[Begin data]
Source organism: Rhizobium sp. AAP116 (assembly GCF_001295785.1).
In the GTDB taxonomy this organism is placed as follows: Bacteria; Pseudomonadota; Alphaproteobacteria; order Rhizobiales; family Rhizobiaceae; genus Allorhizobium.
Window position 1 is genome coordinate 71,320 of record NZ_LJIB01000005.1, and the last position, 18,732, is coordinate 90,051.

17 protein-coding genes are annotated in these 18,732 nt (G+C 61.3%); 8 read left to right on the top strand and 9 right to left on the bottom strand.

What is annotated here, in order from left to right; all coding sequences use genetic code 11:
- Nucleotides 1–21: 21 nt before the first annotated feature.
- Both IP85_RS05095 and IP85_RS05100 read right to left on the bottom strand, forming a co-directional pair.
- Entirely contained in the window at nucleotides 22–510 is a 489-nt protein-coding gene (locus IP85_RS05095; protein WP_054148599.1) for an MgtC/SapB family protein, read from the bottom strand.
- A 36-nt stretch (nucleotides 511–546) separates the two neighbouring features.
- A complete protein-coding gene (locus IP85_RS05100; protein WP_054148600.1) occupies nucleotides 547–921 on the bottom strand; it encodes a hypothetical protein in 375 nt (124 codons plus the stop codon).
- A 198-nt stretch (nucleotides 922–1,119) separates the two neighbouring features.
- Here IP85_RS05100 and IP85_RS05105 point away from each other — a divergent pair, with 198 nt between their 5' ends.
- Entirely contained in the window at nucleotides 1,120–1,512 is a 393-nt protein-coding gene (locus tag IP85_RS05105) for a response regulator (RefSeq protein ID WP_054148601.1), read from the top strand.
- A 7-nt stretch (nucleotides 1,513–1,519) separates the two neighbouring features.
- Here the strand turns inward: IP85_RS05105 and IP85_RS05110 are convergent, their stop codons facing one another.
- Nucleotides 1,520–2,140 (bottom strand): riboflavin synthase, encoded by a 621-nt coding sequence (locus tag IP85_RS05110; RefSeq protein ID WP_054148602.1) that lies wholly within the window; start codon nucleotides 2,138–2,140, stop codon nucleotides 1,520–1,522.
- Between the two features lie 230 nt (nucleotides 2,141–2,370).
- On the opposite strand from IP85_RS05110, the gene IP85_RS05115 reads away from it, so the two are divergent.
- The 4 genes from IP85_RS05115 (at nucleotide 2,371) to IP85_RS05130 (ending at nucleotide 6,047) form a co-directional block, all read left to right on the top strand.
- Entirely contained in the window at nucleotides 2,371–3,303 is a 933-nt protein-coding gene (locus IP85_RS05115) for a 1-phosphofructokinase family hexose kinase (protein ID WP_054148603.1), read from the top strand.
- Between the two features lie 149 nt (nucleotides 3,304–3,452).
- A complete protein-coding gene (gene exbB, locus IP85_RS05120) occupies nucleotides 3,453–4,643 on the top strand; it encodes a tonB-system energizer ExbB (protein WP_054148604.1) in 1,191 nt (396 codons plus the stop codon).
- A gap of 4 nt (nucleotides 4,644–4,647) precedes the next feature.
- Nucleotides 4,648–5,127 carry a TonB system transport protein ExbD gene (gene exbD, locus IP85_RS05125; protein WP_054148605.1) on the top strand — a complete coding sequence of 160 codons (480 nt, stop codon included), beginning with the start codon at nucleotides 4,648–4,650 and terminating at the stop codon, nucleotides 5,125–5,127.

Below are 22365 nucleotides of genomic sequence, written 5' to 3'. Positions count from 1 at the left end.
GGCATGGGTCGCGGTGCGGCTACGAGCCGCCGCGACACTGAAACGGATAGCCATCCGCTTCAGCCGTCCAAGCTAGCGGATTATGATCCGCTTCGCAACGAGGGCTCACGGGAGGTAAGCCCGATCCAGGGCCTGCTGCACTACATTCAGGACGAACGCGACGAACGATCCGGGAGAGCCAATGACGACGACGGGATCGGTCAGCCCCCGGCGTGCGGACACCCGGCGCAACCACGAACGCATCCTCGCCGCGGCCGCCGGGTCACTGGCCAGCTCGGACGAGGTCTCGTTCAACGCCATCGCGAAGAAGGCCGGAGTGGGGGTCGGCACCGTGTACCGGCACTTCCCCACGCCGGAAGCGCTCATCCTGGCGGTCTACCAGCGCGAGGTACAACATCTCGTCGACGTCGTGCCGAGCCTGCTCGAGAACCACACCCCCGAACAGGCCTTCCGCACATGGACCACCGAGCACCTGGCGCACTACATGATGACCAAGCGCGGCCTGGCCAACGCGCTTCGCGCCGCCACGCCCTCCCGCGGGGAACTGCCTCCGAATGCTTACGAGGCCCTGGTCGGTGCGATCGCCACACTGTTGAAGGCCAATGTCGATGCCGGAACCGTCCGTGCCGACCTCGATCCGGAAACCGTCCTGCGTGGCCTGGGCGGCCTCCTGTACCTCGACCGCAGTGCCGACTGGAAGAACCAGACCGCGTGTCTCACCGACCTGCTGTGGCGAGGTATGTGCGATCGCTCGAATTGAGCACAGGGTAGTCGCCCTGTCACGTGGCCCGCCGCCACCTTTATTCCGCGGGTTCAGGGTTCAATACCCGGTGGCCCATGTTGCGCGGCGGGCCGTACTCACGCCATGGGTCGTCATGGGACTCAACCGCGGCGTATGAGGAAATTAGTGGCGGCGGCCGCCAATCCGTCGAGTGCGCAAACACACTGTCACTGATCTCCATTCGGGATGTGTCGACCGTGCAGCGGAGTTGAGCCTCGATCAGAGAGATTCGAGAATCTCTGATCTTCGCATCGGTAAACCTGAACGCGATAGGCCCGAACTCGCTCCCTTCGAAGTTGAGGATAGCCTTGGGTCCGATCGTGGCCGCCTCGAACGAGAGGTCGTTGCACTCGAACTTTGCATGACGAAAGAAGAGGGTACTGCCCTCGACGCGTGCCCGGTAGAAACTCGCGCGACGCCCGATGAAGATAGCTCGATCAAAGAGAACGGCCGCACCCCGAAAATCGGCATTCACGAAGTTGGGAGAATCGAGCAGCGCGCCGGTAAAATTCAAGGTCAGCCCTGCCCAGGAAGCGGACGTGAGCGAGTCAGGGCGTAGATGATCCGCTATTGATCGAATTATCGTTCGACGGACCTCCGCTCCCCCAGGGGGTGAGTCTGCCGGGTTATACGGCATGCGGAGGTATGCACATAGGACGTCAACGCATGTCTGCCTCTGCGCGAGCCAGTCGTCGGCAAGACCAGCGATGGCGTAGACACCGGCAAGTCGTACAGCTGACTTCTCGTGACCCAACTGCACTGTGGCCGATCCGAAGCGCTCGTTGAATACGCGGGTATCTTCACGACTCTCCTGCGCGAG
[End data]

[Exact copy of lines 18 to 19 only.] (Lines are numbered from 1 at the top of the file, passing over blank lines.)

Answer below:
- On the opposite strand from IP85_RS05110, the gene IP85_RS05115 reads away from it, so the two are divergent.
- The 4 genes from IP85_RS05115 (at nucleotide 2,371) to IP85_RS05130 (ending at nucleotide 6,047) form a co-directional block, all read left to right on the top strand.